By Tim Cuprisin Media Columnist Published Mar 10, 2010 at 11:00 AM
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While Channel 4 dominated the ratings from sign-on to sign-off and ruled in prime time, thanks to the viewing magnet called the Winter Olympics, February still showed the strength of Channel 12's morning and evening newscasts.

Our last glance back at February starts with two examples of the power of the Olympics. 

Throughout the broadcast day, Channel 4 averaged nearly 53,000 southeast Wisconsin households, 15 percent of available TV homes. Channel 12 had 32,000, Channel 6 had more than 24,000 and Channel 58 had almost 21,000 homes.

In prime time, from Monday through Sunday, Channel 4's airing of NBC's Olympic coverage averaged 134,000 households. CBS' lineup on Channel 58 averaged more than 62,000 households. Fox's lineup on Channel 6 averaged more than 60,000.

And now, the local news breakdown:

  • In the 5 a.m. hour, Channel 12 had  more almost 23,000 homes, Channel 4 had nearly 22,000 homes, Channel 6 had about 18,000 homes and Channel 6 had more than 6,000 homes.
  • In the 6 a.m. hour,  Channel 12 had 42,500 homes, Channel 4 had had more than 35,000 households, Channel 6 had nearly 30,000 homes and Channel 58 maintained its 6,000 homes.
  • At 5 p.m., Channel 12 had almost 77,000 homes, Channel 4 had nearly 60,000 homes, Channel 6 had 33,500 and Channel 58 had more than 16,000 homes.
  • At 6 p.m, Channel 12 had 71,500 homes, Channel 4 had 58,000, and Channel 6 had almost 32,000. "Jeopardy!" on Channel 58 averaged almost 48,000 homes.

You'll notice that I didn't offer any comparisons with last year, and I didn't go through the 10 p.m. numbers. Channel 4's 10 p.m. news aired later than normal, and its numbers were clearly affected by Olympic viewing, so the comparison doesn't really show us anything about normal viewing patterns.

And not only is this sweeps month skewed by the Olympics, but last year the February sweeps period was moved to March, thanks the to digital TV transition, which had been scheduled for February before being moved to June.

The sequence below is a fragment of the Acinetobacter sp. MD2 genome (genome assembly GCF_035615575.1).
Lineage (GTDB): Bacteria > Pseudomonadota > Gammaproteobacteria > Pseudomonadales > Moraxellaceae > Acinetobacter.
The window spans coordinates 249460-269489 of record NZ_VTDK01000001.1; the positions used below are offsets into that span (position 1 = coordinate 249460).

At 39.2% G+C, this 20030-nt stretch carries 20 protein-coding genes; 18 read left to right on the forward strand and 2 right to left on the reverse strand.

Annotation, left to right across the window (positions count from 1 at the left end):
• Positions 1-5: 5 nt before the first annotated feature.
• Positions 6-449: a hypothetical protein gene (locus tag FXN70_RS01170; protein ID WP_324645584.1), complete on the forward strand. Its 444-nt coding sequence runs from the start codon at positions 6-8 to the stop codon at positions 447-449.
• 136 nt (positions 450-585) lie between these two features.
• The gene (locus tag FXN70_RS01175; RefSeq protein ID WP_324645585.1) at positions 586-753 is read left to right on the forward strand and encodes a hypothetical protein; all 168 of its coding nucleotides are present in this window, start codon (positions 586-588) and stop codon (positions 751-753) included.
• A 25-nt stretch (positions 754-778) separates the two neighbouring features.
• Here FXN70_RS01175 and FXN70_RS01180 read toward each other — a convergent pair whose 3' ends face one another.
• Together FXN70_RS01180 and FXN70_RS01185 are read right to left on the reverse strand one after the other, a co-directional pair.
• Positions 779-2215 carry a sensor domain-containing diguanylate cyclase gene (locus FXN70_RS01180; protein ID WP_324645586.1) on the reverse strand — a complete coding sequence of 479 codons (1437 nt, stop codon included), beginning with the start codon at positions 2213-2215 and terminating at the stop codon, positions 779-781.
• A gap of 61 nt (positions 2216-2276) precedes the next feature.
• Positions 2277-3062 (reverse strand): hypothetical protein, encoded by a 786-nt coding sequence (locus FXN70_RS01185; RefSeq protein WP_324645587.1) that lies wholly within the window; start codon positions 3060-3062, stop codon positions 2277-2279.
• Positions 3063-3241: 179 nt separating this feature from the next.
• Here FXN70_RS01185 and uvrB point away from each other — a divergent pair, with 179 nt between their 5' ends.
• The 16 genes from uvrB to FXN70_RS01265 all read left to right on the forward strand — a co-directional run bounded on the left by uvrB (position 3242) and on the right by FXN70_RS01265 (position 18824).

Yes, I know that all sounds confusing. But the bottom line is, we're done with the numbers for a while. I hope your eyes unglaze enough so you can return to your normal TV viewing, until the May sweeps numbers start coming in.

On TV: Madison's Bradley Whitford returns to network TV, complete with a big ol' mustache, for "The Good Guys," a cop show that co-stars Colin Hanks. It previews before "American Idol" on May 19, then joins the summer schedule starting June 7. The summer lineup also includes new episodes of "Lie to Me."

  • ESPN Films says Robert De Niro will star in "Lombardi," a theatrical flick targeted for a January 2012 release.
  • The wedding of former Milwaukeean Molly Malaney and former "Bachelor" Jason Mesnick pulled in 9.3 million viewers Monday night, according to Nielsen numbers, with ABC in third place for the night. The big show of Monday night: CBS' "Two and a Half Men" with 17.5 million viewers who haven't stopped watching because of Charlie Sheen's problems.
  • By the way, Sheen is wrapping up rehab and will return to the "Two and a Half Men" set March 19, according to
  • Disgraced former Illinois Gov. Rod Blagojevich delivers the top 10 list on David Letterman's "Late Show" at 10:35 Wednesday on Channel 58.
  • CBS has ordered a second season of its successful "Undercover Boss," which was launched after the Super Bowl.
Andy Richter speaks his mind: Filling in for Regis Philbin on Tuesday's "Live with Regis and Kelly,"  Conan O'Brien sidekick Andy Richter talked about life after NBC.
Tim Cuprisin Media Columnist

Tim Cuprisin is the media columnist for He's been a journalist for 30 years, starting in 1979 as a police reporter at the old City News Bureau of Chicago, a legendary wire service that's the reputed source of the journalistic maxim "if your mother says she loves you, check it out." He spent a couple years in the mean streets of his native Chicago, and then moved on to the Green Bay Press-Gazette and USA Today, before coming to the Milwaukee Journal in 1986.

A general assignment reporter, Cuprisin traveled Eastern Europe on several projects, starting with a look at Poland after five years of martial law, and a tour of six countries in the region after the Berlin Wall opened and Communism fell. He spent six weeks traversing the lands of the former Yugoslavia in 1994, linking Milwaukee Serbs, Croats and Bosnians with their war-torn homeland.

In the fall of 1994, a lifetime of serious television viewing earned him a daily column in the Milwaukee Journal (and, later the Journal Sentinel) focusing on TV and radio. For 15 years, he has chronicled the changes rocking broadcasting, both nationally and in Milwaukee, an effort he continues at

When he's not watching TV, Cuprisin enjoys tending to his vegetable garden in the backyard of his home in Whitefish Bay, cooking and traveling.